© President and Fellows of Harvard College
Gallery Text

The outstanding Belgian master of macabre, spiritual, and satirical subjects, Ensor made sexual temptation the principal subject of this enigmatic image. At the center of the motley scene of disorder and confusion are two full-length female figures. Swarming around them in the claustrophobic space are masked, caricatured, skeletal, and zoomorphic male faces in close view—a favorite compositional device of Ensor’s. Most of the faces gawk obsessively at the two women. In the bottom third of the composition, the monstrous heads face the viewer and appear to surge forward, suggesting a chaotic procession moving in our direction. Masks made for Asian theater or the local carnival were a primary source of inspiration for Ensor, who admired them “for their freshness of color, sumptuous decoration, wild unexpected gestures, very shrill expressions, exquisite turbulence.” In keeping with the overheated sexual ardor of the male figures, the palette used for the heads is dominated by garish reds and pinks.

Identification and Creation
Object Number
James Ensor, Belgian (Ostend, Belgium 1860 - 1949 Ostend, Belgium)
Other Titles
Original Language Title: Tentation
Alternate Title: Femmes en Promenade
Work Type
after 1900
Physical Descriptions
Crayon and brown ink on off-white laid paper
23.5 x 19.7 cm (9 1/4 x 7 3/4 in.)
Inscriptions and Marks
  • Signed: lower right corner, black ink over black crayon: Ensor
  • label: handwritten in black ink; partially torn paper; affixed to the back of the original frame (in curatorial object file): [...] Tentation
  • plaque: oval; affixed to upper right of the back of the original frame: Maison Manteau Rue des deux Eglises, 29 Bruxelles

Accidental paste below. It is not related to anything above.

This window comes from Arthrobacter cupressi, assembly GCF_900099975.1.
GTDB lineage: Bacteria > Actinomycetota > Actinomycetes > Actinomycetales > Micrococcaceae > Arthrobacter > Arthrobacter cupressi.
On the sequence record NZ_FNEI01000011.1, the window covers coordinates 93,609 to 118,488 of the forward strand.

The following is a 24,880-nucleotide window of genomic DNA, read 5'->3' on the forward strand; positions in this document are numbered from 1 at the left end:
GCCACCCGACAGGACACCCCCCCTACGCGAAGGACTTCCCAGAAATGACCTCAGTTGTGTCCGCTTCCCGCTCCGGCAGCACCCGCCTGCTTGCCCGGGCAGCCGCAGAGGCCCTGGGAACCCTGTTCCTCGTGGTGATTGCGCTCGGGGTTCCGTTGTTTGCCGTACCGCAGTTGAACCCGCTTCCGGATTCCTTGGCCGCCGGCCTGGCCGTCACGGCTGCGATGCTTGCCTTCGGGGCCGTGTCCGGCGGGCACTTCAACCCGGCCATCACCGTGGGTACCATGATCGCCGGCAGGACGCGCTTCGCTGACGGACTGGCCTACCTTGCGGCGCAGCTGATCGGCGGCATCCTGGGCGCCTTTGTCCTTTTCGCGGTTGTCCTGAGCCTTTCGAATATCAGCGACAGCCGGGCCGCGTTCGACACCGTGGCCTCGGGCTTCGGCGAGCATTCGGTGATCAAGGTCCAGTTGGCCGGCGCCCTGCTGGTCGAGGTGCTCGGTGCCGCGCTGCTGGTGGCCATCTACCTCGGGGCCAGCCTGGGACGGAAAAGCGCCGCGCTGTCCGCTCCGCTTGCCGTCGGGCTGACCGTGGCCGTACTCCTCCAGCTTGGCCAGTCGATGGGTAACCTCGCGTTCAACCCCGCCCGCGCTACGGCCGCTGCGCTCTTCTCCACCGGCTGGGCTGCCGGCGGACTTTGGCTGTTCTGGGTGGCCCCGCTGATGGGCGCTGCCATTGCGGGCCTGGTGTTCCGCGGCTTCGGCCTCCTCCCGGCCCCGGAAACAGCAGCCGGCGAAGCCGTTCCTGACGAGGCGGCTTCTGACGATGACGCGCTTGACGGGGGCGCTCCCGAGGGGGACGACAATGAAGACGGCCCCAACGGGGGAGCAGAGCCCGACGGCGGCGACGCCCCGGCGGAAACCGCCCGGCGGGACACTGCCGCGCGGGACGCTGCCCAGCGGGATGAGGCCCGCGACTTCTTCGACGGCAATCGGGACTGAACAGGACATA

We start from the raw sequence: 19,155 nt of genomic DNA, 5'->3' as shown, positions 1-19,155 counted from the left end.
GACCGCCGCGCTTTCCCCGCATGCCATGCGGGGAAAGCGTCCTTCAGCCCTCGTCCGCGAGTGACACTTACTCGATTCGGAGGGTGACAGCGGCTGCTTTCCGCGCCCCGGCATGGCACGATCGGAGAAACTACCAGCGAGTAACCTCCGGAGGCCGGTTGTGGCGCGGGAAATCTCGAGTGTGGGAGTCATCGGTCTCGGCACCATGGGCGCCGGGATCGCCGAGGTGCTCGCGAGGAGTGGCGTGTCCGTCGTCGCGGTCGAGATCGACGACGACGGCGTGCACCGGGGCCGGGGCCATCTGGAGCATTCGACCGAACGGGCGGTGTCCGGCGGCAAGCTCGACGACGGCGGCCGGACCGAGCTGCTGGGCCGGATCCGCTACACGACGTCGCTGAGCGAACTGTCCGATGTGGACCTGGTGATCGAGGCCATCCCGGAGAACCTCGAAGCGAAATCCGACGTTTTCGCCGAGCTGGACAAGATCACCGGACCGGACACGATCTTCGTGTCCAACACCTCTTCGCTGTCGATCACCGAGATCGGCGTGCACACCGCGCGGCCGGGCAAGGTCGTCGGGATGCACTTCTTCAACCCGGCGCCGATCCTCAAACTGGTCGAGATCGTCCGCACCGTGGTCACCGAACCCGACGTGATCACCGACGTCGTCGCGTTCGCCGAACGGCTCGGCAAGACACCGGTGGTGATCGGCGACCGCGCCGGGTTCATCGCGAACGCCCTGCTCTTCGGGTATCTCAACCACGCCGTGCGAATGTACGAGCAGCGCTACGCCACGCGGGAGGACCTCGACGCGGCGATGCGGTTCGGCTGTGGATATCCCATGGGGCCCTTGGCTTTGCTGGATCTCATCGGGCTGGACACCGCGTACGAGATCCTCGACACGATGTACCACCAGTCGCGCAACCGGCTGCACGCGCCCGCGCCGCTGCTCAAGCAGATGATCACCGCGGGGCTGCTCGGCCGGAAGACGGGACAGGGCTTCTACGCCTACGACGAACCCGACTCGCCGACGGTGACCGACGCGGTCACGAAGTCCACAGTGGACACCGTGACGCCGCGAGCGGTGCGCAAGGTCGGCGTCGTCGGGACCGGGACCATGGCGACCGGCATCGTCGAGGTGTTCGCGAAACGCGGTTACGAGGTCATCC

• plaque: formerly affixed to back of frame: PROPRIETE DE DANIEL BRANTON 17.2.1962
  • label: label affixed to the back of the original frame (in curatorial object file): LE CADRE; SOCIÉTE ANONYME; ANCIENNE MAISON MANTEAU; 29, RUE DES DEUX ÉGLISES; BRUXELLES
  • label: in blue crayon; affixed to the back of the original frame (in curatorial object file): 2
  • label: handwritten in black pen; green border on rectangular label with angled edges, partially torn; affixed to the back of the original frame (in curatorial object file): [...] Willy? [...]
Leopold Branton, Antwerp (by 1940); (to his wife, Josephine?); to Daniel Branton, Lexington (1962-2014), gift; of Daniel and Lana Branton to Harvard Art Museums, 2014.

The above information is based on correspondence between Daniel Branton and Stephan Wolohojian. Professor Branton believes that the drawing was left in Antwerp with friends for safekeeping when the family fled before the Nazi occupation of 1940. Leopold Branton later returned to Antwerp to recover his art collection.
Acquisition and Rights
Credit Line
Harvard Art Museums/Fogg Museum, Gift of Daniel and Lana Branton in memory of Poldek Branton
© Artists Rights Society (ARS), New York / SABAM, Brussels
Accession Year
Object Number
European and American Art
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Publication History

Franklin Einspruch, Fuse Visual Art Review: A Pair of Drawing Shows at the Harvard Art Museums, The Arts Fuse ([e-journal], June 9, 2016)

Exhibition History

Flowers of Evil: Symbolist Drawings, 1870–1910, Harvard Art Museums, Cambridge, 05/21/2016 - 08/14/2016

This record has been reviewed by the curatorial staff but may be incomplete. Our records are frequently revised and enhanced. For more information please contact the Division of European and American Art at am_europeanamerican@harvard.edu